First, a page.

Nov 4, 2015

Hart Schwartz on Solar and "Well-to-Wheels"

A ground-level view of St. David’s on the left and the adjacent 
parking garage. You can see the solar panels on top.
My name is Hart Schwartz and I worked with Andrew in Marseille in 2010 as an English teacher. I research fuels, renewable energy, and automotive trends in the US. I believe that one of the most important quests in transportation is how to transform the national fleet of personal vehicles – some 250 million of them – into a truly clean fleet.

I wanted to contribute to Andrew’s blog and found a great example of solar in downtown Austin—it’s the parking garage of the historic St. David’s Episcopal Church, pictured on the right.

As a transportation researcher, I was particularly happy to find this parking garage. It is commonly believed that placing zero-emission vehicles on the road, such as electric or hydrogen fuel cell drivetrains, will cut emissions. However, this assumption overlooks the fact that most US electricity comes from burning fossil fuels, including roughly 40% from coal. This means that even those wonderful Teslas with their sleek styling and all-electric drivetrains still consume large quantities of fossil fuels when they are plugged into the grid for charging.

Top: If one walks up to the roof of the parking garage, 
the solar panels can be seen much more clearly.
Bottom: Here are the six electric vehicle charging 
stations on the ground floor of the parking garage.
The greater public needs to start looking at “well-to-wheels”, which measures the total fossil fuel consumption, from mineral extraction to vehicle emission, and includes the total fossil fuel impact and emissions profile of any kind of drivetrain. If we want to create a true zero-emissions vehicle fleet, we need to design efficient, mass-scale ways for electricity to be created and transmitted to the zero-emission vehicles.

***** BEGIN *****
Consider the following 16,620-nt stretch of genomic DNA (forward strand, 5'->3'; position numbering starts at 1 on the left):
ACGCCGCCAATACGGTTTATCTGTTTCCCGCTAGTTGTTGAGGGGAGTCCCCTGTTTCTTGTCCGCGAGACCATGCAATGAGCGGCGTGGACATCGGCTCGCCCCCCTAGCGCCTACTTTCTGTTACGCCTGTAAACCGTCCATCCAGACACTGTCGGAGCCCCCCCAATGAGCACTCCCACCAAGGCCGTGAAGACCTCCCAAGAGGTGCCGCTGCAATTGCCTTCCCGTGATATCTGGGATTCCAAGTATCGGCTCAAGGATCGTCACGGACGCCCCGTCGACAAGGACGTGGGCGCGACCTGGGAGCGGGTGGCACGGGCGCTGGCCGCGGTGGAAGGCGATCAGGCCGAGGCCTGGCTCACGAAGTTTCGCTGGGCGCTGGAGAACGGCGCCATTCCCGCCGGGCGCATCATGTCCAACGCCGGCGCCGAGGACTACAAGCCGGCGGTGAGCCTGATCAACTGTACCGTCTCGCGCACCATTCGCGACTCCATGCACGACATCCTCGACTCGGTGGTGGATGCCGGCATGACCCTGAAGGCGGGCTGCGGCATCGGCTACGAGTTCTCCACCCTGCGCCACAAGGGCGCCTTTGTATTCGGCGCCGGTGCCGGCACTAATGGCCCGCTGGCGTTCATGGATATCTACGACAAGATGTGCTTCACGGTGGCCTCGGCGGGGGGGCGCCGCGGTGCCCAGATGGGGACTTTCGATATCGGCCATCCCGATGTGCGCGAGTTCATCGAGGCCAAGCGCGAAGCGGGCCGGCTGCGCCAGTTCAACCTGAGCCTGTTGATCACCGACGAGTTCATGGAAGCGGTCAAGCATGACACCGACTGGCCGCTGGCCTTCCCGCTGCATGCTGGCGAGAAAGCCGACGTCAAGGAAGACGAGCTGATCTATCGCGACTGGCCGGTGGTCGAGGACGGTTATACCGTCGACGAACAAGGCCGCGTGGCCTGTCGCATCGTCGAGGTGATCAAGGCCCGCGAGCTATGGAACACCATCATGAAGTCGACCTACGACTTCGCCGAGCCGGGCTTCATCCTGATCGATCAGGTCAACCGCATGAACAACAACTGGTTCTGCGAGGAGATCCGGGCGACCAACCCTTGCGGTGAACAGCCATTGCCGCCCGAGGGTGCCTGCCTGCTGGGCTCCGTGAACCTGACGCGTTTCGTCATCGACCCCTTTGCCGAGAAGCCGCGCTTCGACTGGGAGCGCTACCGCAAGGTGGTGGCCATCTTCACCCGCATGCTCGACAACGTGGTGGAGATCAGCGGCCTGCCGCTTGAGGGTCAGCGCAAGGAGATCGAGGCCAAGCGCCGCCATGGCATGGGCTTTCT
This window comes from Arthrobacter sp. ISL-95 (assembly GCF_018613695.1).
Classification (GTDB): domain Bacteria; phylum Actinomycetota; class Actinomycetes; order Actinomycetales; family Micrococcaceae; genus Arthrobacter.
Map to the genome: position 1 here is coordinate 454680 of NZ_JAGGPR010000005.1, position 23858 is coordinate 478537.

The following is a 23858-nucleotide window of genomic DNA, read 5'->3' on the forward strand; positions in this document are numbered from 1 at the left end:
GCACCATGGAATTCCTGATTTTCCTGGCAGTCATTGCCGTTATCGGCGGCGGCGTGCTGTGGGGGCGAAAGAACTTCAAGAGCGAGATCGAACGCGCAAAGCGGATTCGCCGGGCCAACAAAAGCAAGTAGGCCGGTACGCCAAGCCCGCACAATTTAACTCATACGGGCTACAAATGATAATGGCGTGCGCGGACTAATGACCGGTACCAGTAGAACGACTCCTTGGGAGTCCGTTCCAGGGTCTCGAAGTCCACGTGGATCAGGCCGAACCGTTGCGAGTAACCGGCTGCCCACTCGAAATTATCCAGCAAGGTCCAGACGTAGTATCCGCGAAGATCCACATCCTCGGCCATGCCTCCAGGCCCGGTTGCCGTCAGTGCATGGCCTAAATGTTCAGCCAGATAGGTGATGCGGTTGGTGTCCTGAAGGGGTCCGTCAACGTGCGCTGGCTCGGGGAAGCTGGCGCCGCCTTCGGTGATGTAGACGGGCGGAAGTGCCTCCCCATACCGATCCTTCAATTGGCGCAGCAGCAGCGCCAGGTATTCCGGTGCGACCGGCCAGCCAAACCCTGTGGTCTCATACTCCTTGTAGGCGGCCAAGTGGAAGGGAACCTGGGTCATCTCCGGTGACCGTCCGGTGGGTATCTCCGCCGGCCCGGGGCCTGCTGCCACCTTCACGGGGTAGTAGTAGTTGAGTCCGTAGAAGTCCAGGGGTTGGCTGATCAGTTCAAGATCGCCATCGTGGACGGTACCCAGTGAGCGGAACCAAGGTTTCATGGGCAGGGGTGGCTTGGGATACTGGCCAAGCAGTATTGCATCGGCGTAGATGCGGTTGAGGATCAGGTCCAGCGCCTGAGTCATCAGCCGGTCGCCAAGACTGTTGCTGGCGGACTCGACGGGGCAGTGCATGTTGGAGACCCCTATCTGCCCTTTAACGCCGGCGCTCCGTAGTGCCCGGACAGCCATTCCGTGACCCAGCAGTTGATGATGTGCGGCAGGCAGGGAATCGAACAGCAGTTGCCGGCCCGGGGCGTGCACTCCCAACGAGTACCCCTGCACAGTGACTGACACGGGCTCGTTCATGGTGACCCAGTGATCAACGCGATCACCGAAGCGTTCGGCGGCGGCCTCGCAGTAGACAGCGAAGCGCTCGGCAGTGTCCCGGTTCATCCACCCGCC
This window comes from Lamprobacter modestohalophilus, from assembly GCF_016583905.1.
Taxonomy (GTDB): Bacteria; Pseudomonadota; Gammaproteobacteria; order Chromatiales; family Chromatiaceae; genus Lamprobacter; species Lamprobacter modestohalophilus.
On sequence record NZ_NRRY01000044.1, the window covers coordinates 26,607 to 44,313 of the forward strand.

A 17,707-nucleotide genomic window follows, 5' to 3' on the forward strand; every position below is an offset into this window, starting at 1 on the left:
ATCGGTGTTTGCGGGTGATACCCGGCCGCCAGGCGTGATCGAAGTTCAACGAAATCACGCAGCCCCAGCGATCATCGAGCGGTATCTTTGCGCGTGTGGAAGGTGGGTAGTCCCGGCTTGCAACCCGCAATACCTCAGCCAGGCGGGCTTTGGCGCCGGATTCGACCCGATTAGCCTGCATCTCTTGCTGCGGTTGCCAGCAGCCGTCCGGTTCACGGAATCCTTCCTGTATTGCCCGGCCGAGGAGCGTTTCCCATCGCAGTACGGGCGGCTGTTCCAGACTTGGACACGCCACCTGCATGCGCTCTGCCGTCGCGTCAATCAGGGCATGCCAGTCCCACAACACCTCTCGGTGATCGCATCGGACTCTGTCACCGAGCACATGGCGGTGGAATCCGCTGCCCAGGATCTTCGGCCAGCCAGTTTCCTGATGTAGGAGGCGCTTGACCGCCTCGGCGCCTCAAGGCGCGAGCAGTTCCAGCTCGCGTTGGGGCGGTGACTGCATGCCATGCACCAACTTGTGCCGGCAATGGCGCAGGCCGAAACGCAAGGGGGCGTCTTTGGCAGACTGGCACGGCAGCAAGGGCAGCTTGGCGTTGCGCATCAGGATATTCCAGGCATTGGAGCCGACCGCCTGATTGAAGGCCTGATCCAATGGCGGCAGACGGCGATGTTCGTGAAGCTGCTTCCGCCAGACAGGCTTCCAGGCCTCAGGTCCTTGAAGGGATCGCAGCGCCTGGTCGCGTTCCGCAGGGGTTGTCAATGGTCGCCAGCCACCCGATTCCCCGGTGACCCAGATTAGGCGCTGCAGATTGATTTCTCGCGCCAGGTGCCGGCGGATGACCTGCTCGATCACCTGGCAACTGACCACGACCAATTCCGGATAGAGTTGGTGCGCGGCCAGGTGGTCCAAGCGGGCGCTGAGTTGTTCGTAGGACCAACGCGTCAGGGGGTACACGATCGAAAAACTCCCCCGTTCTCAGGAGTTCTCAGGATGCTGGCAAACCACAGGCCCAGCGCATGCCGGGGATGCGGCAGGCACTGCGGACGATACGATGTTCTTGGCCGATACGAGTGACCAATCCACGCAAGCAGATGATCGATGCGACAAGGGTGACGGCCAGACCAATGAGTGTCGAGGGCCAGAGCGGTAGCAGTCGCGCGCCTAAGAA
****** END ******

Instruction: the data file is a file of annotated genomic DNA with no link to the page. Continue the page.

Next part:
How does this work in practice? Are there any places where one can find real-life experiments in zero-impact well-to-wheels vehicle power generation?

That brings us back to St. David’s Episcopal Church. This solar installation provides electricity for the building’s needs (such as lighting) but also services six electric-powered vehicles. Thus, for any amount of driving that is powered by these specific EV-charging stations, these EVs can truly be described as well-to-wheels zero-emissions.

Mr. Schwartz was a researcher for the Fuels Institute in Washington, DC until December 2014, publishing a white paper on Driver Demographics. He completed his MBA at the University of Denver in 2012. He currently resides in Austin, Texas and consults on converting big data into clear narratives.

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